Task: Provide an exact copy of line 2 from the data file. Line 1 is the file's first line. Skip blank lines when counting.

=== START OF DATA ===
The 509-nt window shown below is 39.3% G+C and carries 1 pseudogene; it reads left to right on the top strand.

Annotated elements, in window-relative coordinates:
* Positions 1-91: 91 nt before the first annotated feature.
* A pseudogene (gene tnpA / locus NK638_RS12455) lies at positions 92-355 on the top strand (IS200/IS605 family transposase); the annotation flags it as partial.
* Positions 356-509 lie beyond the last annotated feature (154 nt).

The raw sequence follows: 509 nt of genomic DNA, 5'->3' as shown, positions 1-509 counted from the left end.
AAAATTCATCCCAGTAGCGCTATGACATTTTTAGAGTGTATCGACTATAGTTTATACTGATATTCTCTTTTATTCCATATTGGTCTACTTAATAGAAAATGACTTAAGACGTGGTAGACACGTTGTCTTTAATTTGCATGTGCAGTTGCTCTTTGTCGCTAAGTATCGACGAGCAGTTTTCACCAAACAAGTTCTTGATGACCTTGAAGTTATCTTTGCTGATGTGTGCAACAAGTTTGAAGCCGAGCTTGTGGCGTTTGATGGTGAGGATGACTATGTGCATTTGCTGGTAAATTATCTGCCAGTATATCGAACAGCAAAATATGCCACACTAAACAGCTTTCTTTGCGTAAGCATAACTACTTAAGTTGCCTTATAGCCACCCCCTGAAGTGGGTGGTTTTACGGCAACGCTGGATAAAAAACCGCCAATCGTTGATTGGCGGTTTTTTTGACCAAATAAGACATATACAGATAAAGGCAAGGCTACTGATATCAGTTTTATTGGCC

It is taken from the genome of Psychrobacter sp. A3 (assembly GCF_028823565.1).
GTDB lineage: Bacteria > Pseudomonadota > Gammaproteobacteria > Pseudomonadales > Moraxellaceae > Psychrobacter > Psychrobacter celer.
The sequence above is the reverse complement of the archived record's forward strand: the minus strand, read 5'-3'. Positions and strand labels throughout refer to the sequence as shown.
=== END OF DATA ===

Annotated elements, in window-relative coordinates: